The importance of quickly cuffing someone is that making decisions become more difficult under threat than when there’s less or no threat, experts said. Quick custody of someone under arrest lowers the risk that any situation will arise to one where an officer uses force.
“Whenever force is used, the sooner I can stop it, (there’s) less likely for injury to everybody. Not even deadly force — Taser or pepper spray or hands on … the longer it takes to stop, the worse it can get for everyone, it increases the likelihood of injury,” Blum said. “Fatigue sets in, there’s all these other things. If you’re having hand-to-hand fight with someone on the side of the road, there’s chances it could go into the road, that’s more dangerous. There’s all different environmental parameters on why you should stop it sooner rather than later.”
The ‘level of resistance’ was not clear
The use of Tasers varies by jurisdictions but from the single video it’s not clear that Wright’s resistance would have been an offense that would justify the use of a Taser to help take him into custody, Takano said.
Brooklyn Center hasn’t released any other video of the incident, and it’s not clear what third-party video investigators from the state investigating agency may have located. Use of force is judged by a standard outlined in a Supreme Court ruling that outlined factors for considering whether force is reasonable: the nature of the offense, the threat to officers or others, and whether someone’s resisting or fleeing.
“These are factors that determine totality, and totality in determining reasonableness,” Takano said.
The video “doesn’t show what the level of resistance is,” Takano said. “There’s no indicators, was he trying to punch, assault, kick, or was he trying to get away, to get in his car and drive away. But there’s so much camera jumbling and repositioning of her around the other officers that we don’t get a clear picture of what’s happening.”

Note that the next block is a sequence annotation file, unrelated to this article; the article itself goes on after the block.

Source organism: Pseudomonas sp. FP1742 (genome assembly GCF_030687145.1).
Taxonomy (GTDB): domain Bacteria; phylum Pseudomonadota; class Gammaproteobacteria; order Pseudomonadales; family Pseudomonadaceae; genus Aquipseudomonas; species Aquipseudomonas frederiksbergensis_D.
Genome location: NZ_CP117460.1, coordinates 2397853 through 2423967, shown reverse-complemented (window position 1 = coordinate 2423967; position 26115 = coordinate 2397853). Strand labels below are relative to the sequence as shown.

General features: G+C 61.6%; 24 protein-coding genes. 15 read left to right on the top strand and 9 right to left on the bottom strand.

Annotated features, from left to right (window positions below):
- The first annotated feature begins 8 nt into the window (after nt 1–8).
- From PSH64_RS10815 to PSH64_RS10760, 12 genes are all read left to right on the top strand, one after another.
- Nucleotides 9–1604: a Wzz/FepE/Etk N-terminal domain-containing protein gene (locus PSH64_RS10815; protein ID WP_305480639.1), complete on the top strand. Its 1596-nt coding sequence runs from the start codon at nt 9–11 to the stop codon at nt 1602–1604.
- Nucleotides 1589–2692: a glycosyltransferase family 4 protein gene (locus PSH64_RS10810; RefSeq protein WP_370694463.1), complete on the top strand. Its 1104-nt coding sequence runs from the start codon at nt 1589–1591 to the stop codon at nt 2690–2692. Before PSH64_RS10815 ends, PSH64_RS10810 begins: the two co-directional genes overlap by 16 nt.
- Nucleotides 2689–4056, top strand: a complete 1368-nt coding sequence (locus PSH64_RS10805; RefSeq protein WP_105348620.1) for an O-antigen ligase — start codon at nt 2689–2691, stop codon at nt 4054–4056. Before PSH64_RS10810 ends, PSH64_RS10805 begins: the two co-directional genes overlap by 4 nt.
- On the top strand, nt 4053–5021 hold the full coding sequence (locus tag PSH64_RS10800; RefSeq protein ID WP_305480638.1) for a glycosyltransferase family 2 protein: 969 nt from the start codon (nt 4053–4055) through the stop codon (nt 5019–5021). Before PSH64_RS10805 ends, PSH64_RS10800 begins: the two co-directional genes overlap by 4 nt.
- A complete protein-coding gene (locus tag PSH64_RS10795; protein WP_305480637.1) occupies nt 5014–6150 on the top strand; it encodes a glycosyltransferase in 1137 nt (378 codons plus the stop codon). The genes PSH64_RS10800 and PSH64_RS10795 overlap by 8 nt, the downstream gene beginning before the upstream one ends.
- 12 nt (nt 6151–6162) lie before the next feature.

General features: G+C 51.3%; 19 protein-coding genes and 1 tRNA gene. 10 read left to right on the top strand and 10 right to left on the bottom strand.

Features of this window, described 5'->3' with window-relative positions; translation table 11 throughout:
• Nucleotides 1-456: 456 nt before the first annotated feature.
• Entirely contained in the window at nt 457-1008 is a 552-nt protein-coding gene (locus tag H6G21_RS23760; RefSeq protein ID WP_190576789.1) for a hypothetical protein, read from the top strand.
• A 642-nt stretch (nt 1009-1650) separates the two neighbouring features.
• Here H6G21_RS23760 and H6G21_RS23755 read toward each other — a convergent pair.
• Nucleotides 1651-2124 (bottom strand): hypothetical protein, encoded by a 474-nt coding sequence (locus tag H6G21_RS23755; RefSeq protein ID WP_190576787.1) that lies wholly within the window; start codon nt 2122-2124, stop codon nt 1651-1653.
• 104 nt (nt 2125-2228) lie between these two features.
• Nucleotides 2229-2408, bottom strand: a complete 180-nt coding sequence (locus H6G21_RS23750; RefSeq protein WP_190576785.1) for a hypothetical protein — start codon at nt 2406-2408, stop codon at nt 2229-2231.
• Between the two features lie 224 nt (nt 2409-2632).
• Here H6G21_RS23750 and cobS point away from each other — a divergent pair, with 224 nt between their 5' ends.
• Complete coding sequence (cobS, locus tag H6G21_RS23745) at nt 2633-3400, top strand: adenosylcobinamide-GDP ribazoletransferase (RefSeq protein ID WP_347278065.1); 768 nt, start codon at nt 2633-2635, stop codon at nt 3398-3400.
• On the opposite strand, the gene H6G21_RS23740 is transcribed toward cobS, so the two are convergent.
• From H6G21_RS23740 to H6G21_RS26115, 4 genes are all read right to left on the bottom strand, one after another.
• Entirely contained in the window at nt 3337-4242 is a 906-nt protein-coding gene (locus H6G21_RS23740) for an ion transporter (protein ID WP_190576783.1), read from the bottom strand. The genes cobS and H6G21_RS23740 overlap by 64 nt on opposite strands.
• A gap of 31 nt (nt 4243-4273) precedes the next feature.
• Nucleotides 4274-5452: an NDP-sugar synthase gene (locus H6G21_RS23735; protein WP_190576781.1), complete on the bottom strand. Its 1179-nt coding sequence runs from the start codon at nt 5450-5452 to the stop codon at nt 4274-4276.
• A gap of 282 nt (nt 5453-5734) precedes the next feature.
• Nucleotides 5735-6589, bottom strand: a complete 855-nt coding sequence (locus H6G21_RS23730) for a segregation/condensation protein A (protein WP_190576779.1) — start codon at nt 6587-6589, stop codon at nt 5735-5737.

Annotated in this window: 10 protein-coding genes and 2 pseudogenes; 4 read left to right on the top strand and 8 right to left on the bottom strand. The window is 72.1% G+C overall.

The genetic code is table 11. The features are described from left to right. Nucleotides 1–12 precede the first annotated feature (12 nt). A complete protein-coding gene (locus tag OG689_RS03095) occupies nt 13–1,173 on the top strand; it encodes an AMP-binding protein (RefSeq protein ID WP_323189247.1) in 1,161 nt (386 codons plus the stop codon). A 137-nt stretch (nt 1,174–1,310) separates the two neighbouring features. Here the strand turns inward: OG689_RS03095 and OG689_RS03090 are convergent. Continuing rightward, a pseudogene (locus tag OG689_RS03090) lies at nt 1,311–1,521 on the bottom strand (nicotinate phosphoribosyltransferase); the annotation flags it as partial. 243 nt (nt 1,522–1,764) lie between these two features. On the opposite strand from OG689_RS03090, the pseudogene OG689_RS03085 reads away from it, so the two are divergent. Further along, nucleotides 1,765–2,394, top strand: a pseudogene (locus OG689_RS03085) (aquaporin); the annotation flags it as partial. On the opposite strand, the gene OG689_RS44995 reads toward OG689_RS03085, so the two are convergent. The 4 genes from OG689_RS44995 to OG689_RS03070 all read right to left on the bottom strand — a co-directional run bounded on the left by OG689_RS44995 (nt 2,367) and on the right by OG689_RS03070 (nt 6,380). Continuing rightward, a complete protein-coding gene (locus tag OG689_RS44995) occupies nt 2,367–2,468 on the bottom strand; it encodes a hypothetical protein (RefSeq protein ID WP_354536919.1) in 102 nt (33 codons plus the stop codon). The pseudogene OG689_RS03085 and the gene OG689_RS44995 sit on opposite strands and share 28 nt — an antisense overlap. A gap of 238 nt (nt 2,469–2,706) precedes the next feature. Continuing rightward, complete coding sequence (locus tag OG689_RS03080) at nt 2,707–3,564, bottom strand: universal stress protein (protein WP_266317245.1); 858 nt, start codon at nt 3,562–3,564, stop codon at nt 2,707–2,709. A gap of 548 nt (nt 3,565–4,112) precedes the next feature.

Assaultive behavior — such as kicking while getting into the car — would have gone some way toward explaining the move to grab a Taser, he said
“Person not complying and pulling away, wanted for a minor offense, Taser probably not justified use of force to begin with,” Takano said. “If he was only passively resisting, pulling away, that’s defensive. Offensive would be trying to assault — that’s where the Taser starts becoming justified as an option.”
There’s some similarity between Tasers and guns — both have a pistol grip — but weight, color, and how the weapon is handled should all be flags when drawing the weapon. There’s no single standard in how they should be carried, either. Some departments forbid officers from carrying on the same side as their guns, but allow for the gun hand to draw it from across the body. Others require it be carried on the weak hand side, to limit the chance of confusion.
Tasers also can be used different ways. From a distance of about 20 feet, it can fire two prongs that separate over the distance before attaching to the body, ideally in the chest and below the waist. In close, like Potter was next to Wright, the “drive stun” function can be used to directly apply electricity.
Depending on the model of Taser, its user would have to remove a cartridge before using the drive stun function. That’s a significant movement that, if Potter intended to drive stun Wright, she would have had to make and in making should have realized she was holding a gun.